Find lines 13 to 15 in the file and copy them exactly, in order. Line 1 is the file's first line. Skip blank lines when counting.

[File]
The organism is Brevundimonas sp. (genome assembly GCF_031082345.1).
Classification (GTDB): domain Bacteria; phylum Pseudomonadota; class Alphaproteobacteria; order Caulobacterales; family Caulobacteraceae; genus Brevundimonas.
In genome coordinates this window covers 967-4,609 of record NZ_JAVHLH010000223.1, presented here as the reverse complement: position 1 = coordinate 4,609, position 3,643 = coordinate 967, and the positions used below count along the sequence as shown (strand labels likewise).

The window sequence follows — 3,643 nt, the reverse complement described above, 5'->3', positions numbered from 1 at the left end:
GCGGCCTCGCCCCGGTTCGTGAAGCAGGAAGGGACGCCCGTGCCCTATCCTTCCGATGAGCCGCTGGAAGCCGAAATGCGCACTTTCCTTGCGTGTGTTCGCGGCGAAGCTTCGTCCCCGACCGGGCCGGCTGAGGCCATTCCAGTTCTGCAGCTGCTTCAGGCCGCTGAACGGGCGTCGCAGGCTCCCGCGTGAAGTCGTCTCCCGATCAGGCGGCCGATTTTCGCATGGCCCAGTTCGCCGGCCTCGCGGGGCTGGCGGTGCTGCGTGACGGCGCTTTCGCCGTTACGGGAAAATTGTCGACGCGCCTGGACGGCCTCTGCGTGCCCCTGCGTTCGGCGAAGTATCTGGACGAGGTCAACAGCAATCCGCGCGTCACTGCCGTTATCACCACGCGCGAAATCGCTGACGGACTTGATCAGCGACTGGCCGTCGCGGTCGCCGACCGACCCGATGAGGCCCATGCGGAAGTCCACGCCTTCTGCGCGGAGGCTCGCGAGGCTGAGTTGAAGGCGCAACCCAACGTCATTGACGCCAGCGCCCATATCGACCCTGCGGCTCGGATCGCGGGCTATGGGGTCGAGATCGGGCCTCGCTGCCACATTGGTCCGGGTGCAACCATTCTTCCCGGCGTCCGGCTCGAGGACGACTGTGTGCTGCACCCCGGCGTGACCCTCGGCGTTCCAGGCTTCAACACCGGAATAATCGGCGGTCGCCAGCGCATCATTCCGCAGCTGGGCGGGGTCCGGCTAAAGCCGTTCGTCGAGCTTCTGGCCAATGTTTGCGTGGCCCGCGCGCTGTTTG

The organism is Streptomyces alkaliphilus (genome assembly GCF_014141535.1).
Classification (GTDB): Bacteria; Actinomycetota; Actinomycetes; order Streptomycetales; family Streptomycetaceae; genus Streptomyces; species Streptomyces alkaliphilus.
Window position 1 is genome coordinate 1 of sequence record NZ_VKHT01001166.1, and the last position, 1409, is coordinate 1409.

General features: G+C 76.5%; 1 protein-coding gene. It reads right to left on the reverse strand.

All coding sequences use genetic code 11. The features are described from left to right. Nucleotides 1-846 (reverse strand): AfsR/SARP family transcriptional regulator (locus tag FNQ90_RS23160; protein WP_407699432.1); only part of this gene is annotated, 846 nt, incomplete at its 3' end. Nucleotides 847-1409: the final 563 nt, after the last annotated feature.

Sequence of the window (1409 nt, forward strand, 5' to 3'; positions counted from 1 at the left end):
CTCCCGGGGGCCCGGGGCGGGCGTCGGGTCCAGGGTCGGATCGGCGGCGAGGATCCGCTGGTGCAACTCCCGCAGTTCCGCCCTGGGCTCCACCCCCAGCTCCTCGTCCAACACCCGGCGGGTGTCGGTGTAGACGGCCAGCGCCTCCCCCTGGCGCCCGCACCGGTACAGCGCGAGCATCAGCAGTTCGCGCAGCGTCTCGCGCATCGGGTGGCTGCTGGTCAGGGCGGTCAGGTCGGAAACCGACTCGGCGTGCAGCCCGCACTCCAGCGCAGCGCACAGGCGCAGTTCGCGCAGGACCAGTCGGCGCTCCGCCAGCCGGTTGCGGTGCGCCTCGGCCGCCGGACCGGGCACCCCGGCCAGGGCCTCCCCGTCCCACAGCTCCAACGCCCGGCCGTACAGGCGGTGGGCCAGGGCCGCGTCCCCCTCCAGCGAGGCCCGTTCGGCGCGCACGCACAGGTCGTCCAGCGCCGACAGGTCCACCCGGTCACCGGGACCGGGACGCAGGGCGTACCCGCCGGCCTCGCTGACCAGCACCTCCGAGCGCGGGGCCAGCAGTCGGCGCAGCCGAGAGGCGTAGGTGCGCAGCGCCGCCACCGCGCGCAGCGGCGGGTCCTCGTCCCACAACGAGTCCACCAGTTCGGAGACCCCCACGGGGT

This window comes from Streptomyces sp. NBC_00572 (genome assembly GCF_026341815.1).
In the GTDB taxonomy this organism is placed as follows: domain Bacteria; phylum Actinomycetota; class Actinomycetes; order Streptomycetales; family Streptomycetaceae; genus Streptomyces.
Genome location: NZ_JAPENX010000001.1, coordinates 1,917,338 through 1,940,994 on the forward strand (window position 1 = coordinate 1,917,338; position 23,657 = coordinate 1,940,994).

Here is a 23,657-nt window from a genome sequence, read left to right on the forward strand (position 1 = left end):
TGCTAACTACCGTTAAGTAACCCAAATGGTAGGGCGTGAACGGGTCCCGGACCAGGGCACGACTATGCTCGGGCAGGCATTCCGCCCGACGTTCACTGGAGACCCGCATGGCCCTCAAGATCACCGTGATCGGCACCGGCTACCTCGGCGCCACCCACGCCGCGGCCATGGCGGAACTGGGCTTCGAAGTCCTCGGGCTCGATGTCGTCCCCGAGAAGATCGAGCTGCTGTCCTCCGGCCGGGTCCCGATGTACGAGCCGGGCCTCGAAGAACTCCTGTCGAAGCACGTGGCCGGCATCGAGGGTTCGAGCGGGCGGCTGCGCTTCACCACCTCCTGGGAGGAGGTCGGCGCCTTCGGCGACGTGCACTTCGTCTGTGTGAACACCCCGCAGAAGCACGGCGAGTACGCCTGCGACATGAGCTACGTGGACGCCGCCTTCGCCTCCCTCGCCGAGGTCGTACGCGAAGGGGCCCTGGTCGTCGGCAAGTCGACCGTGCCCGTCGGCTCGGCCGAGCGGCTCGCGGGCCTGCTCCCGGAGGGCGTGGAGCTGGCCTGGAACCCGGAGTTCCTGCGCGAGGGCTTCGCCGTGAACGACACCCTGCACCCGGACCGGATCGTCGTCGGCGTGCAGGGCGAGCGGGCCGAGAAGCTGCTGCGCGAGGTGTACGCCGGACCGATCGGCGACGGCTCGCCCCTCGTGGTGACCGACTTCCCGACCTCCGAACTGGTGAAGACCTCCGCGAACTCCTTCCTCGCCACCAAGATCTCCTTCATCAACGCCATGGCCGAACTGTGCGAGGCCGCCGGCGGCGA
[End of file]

This window comes from Streptomyces sp. NBC_00572 (genome assembly GCF_026341815.1).
In the GTDB taxonomy this organism is placed as follows: domain Bacteria; phylum Actinomycetota; class Actinomycetes; order Streptomycetales; family Streptomycetaceae; genus Streptomyces.
Genome location: NZ_JAPENX010000001.1, coordinates 1,917,338 through 1,940,994 on the forward strand (window position 1 = coordinate 1,917,338; position 23,657 = coordinate 1,940,994).